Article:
Moody's Investors Service on Tuesday warned it may cut Brazil's credit rating in the next couple of years as the country's economy slows, piling pressure on the winner of October's presidential elections to change course on economic policy.
Ahead of the Oct. 5 vote, debate about whether to tighten fiscal policy is a hot campaign topic. President Dilma Rousseff, who has indicated she won't radically alter policies if re-elected, faces a strong challenge from environmentalist Marina Silva, who is keen to cut government spending.
Rousseff did not directly respond to Moody's, but the Finance Ministry said the ratings agency based its decision on temporary factors that hurt growth in the first half of the year without taking into account a possible recovery in the next few months.
Aecio Neves, the market favorite for the elections and who stands third in opinion polls, said Moody's decision is a reminder that Brazil's social and economic progress is "at risk" due to fiscal indiscipline.
Under Rousseff, growth has slowed to an average of less than 2 percent a year. The economy fell into recession in the first half of 2014, while heightened government spending has led to an increase in Brazil's debt burden.
Moody's revised its outlook on Brazil's Baa2 rating to negative from stable, saying the rating could be downgraded if it sees indications the next government will not tighten fiscal policy and if growth remains at a low 1 to 2 percent.
"Should the deterioration in the country's key credit metrics ... remain unchecked during the first two years of the incoming administration, this can significantly undermine Brazil's sovereign creditworthiness," Moody's said in a statement.
The firm expects Brazil's gross domestic product to expand by less than 1 percent in 2014 and less than 2 percent in 2015.
A "marked deterioration" in investor sentiment caused by "widespread market perception about the interventionist approach of the current administration" contributed to the decision, Moody's said.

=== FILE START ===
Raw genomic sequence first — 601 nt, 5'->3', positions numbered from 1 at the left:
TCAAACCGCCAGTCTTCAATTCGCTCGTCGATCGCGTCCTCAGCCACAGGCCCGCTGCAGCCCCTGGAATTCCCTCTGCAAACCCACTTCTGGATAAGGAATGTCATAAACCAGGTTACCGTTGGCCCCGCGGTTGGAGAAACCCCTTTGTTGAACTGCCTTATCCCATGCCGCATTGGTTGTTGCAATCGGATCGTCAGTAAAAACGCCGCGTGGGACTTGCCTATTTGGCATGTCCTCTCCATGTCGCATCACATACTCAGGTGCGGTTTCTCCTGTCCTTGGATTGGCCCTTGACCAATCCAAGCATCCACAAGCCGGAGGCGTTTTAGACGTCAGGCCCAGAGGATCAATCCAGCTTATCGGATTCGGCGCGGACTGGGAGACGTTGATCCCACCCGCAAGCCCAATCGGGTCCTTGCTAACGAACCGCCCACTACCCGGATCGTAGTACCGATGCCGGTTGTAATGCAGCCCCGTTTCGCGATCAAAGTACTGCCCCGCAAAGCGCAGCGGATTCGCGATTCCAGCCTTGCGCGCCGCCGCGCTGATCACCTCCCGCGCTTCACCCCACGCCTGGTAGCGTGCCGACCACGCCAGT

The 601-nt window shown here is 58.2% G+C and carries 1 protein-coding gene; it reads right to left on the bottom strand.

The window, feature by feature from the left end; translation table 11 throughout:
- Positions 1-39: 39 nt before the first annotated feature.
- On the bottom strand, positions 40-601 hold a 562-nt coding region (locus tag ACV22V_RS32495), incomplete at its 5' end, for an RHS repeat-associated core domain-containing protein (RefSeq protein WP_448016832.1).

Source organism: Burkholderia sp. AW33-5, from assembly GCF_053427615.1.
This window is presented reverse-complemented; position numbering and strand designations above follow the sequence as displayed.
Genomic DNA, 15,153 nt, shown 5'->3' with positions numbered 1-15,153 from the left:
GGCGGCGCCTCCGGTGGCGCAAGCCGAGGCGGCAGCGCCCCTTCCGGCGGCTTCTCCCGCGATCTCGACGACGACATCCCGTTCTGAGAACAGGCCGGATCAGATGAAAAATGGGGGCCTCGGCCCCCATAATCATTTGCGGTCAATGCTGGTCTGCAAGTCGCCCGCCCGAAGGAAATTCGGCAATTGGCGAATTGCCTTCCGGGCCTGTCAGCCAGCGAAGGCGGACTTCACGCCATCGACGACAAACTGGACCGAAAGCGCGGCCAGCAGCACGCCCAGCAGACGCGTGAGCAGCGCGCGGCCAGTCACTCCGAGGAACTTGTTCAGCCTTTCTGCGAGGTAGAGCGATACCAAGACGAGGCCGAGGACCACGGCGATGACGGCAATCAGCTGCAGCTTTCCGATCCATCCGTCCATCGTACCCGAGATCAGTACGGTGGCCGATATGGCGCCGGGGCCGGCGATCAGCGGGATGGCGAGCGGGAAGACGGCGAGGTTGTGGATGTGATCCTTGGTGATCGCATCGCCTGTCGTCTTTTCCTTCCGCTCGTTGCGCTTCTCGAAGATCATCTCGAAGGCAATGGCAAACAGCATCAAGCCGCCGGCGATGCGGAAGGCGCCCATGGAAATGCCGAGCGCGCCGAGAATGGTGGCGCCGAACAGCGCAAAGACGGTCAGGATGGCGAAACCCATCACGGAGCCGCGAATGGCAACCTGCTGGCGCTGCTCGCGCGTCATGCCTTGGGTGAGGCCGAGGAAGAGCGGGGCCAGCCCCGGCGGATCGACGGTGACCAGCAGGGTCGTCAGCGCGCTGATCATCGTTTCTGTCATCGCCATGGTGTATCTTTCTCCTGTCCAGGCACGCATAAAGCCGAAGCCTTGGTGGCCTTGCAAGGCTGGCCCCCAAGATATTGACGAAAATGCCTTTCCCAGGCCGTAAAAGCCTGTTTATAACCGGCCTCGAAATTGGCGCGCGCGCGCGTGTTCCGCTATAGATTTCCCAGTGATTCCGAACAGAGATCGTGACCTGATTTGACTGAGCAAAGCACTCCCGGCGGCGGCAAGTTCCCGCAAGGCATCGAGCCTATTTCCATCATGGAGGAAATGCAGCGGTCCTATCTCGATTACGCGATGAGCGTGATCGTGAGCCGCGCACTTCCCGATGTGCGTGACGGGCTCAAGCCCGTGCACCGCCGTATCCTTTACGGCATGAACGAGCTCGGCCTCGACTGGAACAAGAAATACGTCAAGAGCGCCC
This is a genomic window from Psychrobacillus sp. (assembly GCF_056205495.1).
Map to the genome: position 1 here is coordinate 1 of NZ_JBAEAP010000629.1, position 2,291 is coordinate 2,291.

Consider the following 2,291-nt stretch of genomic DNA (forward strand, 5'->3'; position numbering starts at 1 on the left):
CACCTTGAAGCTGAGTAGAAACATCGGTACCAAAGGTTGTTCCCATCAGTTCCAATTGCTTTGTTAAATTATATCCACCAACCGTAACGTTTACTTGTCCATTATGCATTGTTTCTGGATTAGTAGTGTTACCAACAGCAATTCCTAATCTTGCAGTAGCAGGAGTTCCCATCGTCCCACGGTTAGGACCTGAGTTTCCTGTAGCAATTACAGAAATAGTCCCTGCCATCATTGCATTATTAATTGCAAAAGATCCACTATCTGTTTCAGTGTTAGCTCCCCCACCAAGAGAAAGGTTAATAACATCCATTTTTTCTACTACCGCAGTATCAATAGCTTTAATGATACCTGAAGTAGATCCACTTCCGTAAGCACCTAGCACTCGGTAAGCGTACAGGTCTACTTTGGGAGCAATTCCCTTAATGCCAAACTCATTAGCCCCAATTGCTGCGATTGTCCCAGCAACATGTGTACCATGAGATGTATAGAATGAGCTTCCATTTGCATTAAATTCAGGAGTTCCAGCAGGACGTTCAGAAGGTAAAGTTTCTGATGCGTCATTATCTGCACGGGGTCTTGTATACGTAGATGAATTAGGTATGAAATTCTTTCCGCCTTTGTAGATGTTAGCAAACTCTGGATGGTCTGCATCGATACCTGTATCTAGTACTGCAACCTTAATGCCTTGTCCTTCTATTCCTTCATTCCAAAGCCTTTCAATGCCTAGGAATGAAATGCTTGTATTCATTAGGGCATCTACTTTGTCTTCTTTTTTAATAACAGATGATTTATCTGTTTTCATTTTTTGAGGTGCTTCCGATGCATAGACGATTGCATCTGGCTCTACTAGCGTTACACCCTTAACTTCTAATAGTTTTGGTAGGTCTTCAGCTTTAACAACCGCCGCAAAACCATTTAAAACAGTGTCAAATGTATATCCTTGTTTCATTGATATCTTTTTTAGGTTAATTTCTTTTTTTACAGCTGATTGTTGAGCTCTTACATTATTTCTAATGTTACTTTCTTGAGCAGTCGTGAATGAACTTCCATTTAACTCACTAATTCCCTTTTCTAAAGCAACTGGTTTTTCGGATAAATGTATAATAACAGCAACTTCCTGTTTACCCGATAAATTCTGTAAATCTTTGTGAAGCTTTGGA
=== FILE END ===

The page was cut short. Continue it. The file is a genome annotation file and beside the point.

Some investors criticized the timing of the announcement, coming less than five weeks before the elections. But Moody's analyst Mauro Leos said that earlier this year he had not been able to anticipate that Brazil's economic and fiscal performance would be as bad as it has turned out.
"We did not contemplate that there would be a recession this year," he said.
Brazilian markets slipped further after the warning, with many analysts considering a downgrade almost inevitable. Both the real and the Bovespa stock index closed with losses of nearly 1 percent, also hurt by an opinion poll that showed Rousseff narrowing Silva's lead in a likely runoff in late October.
A downgrade could add to Brazil's problems as it could increase government borrowing costs.
"The downgrade will come in the beginning of next year," said Marcos Casarin, an economist with Oxford Economics in London.
Standard & Poor's cut Brazil's credit rating to the near junk status of BBB-minus in March. Fitch Ratings is the only one of the big three ratings agencies to keep a stable outlook on Brazil with a BBB rating, equivalent to Moody's Baa2.
(By Walter Brandimarte; Additional reporting by Silvio Cascione, Alonso Soto and Jeferson Ribeiro in Brasilia; Editing by W Simon, Cynthia Osterman, James Dalgleish and Leslie Adler)